European Network of Agricultural and Rural Policy Research Institutes (ENARPRI) Working Paper No. 18 / 26 pages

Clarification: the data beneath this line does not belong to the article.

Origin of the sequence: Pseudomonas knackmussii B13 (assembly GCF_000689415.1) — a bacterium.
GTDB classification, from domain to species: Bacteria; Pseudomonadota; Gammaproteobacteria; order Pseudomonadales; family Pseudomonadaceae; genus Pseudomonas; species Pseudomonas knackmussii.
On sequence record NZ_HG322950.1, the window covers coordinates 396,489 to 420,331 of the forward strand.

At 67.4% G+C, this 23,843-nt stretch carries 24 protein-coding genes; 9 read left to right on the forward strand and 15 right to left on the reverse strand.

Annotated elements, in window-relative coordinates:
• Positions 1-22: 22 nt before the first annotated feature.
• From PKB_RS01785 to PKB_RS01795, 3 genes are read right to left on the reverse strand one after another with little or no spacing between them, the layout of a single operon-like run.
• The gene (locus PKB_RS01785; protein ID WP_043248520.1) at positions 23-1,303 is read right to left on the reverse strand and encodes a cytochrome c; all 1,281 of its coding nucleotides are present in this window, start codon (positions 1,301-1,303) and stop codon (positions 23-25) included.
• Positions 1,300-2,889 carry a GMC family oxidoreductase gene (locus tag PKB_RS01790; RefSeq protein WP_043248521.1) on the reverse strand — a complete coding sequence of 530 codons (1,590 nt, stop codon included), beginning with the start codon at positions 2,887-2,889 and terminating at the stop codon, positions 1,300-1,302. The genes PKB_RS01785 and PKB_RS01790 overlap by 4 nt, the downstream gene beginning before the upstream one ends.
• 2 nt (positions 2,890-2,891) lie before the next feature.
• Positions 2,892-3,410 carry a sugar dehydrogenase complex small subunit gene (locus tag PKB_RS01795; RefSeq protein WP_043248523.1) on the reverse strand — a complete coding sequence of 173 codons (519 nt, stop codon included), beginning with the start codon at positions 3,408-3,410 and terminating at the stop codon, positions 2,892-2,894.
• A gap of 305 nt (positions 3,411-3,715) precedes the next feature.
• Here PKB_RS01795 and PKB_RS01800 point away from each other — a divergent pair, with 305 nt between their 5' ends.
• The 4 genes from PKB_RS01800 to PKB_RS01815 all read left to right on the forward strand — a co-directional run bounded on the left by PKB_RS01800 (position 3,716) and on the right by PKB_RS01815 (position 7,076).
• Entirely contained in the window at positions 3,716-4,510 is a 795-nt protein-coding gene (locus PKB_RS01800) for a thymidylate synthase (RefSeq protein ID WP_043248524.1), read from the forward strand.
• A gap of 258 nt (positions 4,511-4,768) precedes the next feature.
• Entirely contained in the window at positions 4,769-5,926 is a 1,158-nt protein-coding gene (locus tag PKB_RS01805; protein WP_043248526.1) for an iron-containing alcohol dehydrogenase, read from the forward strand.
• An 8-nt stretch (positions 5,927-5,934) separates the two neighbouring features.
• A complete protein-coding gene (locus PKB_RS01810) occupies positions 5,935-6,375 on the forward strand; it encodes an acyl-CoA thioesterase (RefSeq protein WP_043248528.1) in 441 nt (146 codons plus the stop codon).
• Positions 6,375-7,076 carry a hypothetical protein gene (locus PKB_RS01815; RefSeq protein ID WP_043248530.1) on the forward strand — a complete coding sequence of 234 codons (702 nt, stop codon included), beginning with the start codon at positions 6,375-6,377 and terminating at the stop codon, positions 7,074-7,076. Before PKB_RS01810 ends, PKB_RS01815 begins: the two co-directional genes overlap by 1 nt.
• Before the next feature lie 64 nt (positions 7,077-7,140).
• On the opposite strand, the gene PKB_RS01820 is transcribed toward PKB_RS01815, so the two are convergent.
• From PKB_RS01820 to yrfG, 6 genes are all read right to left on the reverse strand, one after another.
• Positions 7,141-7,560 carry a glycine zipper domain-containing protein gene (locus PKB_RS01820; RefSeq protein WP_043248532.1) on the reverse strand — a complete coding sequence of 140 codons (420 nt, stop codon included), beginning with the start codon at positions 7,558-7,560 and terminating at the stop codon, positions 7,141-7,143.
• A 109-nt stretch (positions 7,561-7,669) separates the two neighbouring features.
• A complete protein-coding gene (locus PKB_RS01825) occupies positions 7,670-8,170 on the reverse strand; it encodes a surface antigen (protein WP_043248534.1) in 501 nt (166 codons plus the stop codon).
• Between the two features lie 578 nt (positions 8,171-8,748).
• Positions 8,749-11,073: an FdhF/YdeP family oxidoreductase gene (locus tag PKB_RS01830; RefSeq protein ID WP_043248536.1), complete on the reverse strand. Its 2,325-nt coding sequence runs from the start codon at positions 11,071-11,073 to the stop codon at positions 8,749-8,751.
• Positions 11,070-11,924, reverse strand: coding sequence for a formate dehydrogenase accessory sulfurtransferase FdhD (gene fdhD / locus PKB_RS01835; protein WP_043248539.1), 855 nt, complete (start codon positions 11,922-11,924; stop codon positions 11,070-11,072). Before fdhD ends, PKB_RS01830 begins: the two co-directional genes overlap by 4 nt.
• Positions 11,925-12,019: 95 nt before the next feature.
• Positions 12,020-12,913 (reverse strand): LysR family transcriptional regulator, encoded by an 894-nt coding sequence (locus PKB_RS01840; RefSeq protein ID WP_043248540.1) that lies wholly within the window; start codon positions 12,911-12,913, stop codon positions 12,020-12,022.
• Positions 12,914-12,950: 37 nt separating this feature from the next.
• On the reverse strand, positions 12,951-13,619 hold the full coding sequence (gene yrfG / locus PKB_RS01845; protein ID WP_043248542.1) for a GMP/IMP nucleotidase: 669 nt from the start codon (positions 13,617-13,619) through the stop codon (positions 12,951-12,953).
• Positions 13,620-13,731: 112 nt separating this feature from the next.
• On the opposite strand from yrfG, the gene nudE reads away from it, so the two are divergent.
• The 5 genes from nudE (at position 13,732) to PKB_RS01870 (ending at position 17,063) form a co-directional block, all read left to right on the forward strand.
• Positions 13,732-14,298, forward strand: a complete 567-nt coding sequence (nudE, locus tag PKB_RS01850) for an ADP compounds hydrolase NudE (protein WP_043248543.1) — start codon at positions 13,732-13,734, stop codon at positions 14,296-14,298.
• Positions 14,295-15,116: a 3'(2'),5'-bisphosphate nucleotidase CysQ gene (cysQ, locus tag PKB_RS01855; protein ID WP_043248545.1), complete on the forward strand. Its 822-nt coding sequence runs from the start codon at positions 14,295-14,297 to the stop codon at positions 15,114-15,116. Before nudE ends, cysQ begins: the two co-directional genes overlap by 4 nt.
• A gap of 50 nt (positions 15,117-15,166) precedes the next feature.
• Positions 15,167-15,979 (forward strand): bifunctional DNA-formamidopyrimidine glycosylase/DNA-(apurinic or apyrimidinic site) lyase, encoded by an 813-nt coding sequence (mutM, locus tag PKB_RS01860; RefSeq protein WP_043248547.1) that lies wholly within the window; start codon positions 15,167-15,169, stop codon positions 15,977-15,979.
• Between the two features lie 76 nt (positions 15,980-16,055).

In the current round of negotiations by members of the World Trade Organisation (WTO), member countries committed themselves to substantially improving market access and reducing export subsidies and trade-distorting domestic support. The Doha Work Programme adopted by the WTO in 2004 defines the modalities for the negotiations, but there are still many open questions: What will be the magnitude of the tariff cuts? Which products will be defined as ‘sensitive’? In addition, the difference between bound and applied tariff rates could be a criterion for defining sensitive products. Does the ‘water in the tariffs’ – which some define as any gap between the applied rate and the actual rate of protection, where the actual rate is lower – lead to an implicit preferential treatment for developing countries? How will sectors with different gaps between applied and bound rates be affected? This paper seeks to discuss and answer these questions. It analyses the effects of market access taking applied and bound rates into account. An extended version of the Global Trade Analysis Project model is used to first project a base run including the Agenda 2000, EU enlargement, the Everything but Arms agreement and the EU’s Mid-Term Review along with the WTO negotiations. Here, a differentiation is made between two experiments, both of which implement a more rigorous version of the Harbinson 1½ proposal. The difference between the experiments shows the effects of water in the tariffs, which are summarised in the conclusions.